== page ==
It becomes political, is higher public spending a good or bad thing; is increasing income inequality a good or bad thing, especially if the overall wealth of the nation is increasing; is the free market a good thing? There is no right or wrong answer, which is why we have debate, politicians and economists with different views, and lots of books on it, most books are pretty dull, but the undercover economist call also be quite interesting for an introductory guide and some thought provoking bits

eyebrowsonfleek Wed 29-Jun-16 22:48:40

I remember learning about trade tarriffs and EU subsidies for farming and regional development in O level Geography. Don't they cover that any more?

arethereanyleftatall Wed 29-Jun-16 22:50:09

I'll hazard a guess that many of the 'remainers' also know fuck all about economics.

BabyGanoush Wed 29-Jun-16 22:50:43

Good lord, I was made to take economics A level in my country of birth.

There are lots of economic theories, but it is NOT a science. It is not maths either.

If the economy could be fixed to be good, someone would have figured out by now how to avoid all these crashes hmm

Stupid boring subject it was!

Caboodle Wed 29-Jun-16 22:54:39

I really believe I could teach bright year 7 kids the basics....basic econ problem / supply and demand / taxation / unemployment. Maths is hard...but we teach that in stages at age appropriate levels, adding more complexity as we go through the key stages.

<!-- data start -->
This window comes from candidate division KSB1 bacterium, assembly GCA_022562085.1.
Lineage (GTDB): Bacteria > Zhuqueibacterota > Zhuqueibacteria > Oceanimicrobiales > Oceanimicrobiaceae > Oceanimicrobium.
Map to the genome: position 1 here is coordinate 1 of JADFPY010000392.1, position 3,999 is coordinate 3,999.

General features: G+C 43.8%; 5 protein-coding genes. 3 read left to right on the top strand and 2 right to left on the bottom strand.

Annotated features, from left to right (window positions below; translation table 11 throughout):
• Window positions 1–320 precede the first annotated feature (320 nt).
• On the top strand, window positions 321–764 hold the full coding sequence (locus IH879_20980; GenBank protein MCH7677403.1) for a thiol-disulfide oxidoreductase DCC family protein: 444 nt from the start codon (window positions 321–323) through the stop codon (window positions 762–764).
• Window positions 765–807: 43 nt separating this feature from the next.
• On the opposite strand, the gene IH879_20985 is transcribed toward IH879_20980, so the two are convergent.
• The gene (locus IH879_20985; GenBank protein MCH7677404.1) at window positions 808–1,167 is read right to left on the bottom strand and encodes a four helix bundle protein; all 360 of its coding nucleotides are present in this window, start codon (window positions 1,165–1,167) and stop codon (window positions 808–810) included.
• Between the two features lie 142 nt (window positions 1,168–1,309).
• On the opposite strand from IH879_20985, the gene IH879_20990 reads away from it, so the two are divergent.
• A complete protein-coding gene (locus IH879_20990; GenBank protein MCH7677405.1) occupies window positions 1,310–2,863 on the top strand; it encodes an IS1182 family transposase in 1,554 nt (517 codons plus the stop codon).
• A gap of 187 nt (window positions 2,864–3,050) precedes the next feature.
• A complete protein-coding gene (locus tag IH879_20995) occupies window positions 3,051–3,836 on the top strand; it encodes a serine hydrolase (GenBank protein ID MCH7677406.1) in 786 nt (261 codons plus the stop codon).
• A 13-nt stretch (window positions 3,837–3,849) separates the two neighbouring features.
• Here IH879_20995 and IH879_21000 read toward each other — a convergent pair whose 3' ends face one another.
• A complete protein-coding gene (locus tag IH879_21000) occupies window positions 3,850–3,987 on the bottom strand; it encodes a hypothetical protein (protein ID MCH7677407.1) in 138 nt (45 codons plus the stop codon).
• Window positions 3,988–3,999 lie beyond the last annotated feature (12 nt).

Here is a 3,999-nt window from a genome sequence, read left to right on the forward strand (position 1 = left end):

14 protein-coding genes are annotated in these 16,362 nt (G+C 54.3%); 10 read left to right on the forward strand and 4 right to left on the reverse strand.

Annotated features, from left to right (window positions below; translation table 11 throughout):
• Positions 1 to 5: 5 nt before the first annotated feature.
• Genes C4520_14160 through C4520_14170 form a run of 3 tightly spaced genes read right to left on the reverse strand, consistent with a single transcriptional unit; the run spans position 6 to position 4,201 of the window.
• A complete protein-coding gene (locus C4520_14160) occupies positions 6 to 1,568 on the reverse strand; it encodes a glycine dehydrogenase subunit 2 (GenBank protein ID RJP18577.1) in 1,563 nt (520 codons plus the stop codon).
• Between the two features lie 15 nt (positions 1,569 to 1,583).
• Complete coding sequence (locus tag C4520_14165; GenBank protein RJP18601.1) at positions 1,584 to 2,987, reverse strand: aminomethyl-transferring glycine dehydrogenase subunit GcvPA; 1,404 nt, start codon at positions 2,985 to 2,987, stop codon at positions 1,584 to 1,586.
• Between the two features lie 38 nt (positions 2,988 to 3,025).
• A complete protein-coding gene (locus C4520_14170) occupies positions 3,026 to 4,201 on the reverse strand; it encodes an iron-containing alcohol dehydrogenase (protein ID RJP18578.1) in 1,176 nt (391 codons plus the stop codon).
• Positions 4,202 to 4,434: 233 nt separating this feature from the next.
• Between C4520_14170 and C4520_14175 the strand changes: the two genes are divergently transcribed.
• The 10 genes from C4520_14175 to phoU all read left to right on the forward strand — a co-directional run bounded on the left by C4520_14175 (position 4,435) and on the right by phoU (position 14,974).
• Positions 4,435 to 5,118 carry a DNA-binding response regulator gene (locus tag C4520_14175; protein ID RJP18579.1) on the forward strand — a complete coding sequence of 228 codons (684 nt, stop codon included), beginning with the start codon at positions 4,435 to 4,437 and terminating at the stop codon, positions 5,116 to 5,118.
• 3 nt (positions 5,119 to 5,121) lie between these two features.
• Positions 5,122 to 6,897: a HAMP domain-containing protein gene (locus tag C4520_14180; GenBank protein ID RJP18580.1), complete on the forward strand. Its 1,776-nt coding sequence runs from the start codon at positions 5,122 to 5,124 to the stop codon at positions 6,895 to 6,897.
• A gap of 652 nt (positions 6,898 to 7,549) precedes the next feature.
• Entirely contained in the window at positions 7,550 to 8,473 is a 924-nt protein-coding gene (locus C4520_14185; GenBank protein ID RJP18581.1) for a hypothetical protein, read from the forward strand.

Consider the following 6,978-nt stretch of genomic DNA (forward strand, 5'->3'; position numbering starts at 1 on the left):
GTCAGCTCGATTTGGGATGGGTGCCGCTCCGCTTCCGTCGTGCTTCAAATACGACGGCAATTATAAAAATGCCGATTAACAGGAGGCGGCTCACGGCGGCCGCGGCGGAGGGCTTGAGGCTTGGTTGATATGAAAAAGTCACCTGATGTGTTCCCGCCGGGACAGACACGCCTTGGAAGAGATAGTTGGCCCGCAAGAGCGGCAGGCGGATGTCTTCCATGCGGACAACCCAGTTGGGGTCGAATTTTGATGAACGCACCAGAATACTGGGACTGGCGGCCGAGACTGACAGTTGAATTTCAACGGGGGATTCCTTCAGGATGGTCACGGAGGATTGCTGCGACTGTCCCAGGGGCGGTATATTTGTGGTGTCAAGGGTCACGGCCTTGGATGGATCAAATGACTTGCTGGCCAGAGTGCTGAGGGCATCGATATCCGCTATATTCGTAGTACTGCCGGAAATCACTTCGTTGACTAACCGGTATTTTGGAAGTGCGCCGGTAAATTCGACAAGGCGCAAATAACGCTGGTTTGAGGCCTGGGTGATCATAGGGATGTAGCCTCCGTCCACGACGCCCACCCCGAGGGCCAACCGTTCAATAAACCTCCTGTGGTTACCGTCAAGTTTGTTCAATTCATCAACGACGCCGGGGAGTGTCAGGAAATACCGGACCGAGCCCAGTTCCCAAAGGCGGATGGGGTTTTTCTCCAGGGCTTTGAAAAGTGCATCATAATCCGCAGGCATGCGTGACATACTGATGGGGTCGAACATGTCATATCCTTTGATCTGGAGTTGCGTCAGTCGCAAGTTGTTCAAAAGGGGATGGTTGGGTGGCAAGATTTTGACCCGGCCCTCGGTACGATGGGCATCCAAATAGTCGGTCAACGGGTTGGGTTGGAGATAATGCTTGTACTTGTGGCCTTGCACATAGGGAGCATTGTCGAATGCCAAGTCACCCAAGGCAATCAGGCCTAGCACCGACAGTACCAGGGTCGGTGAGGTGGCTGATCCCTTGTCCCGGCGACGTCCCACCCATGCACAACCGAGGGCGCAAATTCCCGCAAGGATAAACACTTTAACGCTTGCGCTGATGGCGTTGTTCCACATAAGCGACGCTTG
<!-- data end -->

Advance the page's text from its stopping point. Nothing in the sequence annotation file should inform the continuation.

sorenofthejnaii Wed 29-Jun-16 22:59:54

I'll hazard a guess that many of the 'remainers' also know fuck all about economics

I know enough to know that Government income is important and that trade is important to that income as it affects spending.

More or less is a great programme to cut through the spin of statistics (from all sides)

Lightbulbon Wed 29-Jun-16 23:04:39

I think it should fbe available in all schools.

It's just as important as history or geography.

AliceInHinterland Wed 29-Jun-16 23:10:56

Nonsense
Most microeconomics
Useful
Statistics/risk
Fundamental human biases (eg confirmation bias)
Possibly useful
Some macroeconomics